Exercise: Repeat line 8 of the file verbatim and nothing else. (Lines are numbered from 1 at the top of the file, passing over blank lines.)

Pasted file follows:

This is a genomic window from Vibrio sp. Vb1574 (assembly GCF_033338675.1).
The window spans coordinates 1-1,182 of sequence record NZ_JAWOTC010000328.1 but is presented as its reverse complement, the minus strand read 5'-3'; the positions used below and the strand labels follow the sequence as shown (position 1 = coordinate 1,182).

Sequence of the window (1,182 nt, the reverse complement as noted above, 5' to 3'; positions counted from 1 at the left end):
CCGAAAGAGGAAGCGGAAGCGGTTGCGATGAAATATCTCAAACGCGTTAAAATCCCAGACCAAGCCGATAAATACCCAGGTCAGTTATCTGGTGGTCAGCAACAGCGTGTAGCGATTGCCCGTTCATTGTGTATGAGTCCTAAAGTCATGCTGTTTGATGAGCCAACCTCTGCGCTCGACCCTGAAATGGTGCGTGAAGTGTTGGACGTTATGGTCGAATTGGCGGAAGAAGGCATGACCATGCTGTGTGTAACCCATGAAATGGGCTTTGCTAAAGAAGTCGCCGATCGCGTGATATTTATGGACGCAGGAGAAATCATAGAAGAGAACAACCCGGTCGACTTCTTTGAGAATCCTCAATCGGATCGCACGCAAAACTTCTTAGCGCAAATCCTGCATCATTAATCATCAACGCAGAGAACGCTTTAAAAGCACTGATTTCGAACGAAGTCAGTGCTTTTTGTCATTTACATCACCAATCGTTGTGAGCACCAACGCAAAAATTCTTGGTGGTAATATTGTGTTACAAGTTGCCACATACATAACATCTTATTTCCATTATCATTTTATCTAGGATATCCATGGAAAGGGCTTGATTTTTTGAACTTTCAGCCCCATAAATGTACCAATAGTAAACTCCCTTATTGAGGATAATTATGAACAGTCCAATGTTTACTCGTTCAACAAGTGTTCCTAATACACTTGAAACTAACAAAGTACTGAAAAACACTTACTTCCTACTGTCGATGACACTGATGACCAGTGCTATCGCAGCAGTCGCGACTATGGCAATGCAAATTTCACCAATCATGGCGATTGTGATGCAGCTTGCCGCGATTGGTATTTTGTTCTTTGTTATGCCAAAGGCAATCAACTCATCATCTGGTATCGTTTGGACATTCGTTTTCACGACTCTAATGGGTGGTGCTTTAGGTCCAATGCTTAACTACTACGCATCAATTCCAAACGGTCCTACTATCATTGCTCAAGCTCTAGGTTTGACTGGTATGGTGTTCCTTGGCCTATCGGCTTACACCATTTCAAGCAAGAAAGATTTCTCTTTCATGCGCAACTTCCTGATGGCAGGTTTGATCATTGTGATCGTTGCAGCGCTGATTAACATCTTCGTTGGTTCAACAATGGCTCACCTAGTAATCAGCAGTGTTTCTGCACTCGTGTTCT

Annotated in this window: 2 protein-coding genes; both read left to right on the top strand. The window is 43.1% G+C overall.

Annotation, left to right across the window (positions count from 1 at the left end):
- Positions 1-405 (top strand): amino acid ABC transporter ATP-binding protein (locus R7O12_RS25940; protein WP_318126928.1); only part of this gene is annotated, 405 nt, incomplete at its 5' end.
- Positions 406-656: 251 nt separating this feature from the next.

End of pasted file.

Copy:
- Positions 406-656: 251 nt separating this feature from the next.